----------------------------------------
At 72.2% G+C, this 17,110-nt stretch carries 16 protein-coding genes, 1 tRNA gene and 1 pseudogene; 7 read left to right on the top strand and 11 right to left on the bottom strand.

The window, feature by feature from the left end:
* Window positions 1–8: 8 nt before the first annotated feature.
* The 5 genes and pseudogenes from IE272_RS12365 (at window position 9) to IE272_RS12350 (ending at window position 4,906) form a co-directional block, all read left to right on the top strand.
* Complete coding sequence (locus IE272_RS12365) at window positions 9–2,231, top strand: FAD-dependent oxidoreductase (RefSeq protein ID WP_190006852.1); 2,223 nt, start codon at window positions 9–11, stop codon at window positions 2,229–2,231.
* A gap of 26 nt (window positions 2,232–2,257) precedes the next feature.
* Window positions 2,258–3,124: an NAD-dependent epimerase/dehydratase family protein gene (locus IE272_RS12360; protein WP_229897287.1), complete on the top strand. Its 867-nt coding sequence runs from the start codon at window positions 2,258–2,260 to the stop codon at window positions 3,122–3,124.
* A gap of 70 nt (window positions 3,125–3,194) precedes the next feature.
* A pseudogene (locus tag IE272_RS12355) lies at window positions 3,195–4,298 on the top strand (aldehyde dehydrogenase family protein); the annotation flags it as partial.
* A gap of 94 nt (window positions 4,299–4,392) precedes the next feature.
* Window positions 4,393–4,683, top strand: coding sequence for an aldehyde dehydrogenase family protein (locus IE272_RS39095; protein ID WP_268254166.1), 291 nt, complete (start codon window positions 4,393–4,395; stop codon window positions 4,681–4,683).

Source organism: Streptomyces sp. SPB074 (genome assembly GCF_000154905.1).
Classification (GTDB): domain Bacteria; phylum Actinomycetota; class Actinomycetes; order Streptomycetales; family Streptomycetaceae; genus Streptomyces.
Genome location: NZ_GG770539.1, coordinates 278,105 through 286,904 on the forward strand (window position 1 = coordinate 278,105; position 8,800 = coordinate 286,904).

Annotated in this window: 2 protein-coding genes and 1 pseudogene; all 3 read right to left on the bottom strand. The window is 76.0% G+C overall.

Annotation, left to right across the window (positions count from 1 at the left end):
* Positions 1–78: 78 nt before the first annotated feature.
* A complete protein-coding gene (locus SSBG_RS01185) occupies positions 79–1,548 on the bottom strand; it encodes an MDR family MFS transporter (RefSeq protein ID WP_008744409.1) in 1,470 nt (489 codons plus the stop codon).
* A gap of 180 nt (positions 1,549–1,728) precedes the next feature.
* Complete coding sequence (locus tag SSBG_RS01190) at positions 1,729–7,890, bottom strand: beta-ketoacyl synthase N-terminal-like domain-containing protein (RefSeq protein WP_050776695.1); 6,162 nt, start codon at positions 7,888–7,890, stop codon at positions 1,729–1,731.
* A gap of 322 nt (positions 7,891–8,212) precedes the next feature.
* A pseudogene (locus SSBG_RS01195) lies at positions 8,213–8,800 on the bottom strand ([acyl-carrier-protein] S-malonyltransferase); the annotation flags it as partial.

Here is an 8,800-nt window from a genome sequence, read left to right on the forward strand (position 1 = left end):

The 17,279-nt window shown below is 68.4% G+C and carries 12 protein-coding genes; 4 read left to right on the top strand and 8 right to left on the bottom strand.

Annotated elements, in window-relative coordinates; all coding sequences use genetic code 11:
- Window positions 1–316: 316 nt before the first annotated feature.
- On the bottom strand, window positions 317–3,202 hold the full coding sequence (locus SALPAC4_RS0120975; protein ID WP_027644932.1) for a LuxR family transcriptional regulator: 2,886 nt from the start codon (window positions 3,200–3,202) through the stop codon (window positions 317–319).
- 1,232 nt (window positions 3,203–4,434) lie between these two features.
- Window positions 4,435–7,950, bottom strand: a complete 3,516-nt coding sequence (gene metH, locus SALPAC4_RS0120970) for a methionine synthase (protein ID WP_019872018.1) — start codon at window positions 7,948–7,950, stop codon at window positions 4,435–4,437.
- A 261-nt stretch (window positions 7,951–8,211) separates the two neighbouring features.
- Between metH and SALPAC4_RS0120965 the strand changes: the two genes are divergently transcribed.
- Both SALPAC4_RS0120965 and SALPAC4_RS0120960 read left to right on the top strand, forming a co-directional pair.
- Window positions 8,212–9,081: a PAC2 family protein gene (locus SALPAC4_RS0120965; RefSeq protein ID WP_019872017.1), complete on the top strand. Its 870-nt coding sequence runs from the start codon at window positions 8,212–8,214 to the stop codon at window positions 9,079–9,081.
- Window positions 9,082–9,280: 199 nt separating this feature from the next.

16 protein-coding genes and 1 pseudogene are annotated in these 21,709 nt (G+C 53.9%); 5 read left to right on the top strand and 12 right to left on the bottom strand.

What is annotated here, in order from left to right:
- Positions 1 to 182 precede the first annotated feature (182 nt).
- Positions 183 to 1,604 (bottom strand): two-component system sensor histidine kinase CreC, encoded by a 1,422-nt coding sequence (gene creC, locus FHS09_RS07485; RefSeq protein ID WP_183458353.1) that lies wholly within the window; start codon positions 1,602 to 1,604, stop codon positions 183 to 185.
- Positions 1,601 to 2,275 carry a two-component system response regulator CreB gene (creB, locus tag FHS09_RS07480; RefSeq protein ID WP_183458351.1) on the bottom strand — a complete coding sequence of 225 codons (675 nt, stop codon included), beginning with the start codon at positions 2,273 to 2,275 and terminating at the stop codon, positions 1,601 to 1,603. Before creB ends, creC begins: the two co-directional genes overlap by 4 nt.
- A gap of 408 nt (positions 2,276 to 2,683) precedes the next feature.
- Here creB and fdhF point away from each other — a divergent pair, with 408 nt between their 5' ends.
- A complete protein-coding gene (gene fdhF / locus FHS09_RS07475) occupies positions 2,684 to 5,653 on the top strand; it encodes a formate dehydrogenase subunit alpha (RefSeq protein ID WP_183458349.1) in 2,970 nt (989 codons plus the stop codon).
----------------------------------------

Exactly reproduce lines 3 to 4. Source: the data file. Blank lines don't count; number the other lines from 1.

* Window positions 1–8: 8 nt before the first annotated feature.
* The 5 genes and pseudogenes from IE272_RS12365 (at window position 9) to IE272_RS12350 (ending at window position 4,906) form a co-directional block, all read left to right on the top strand.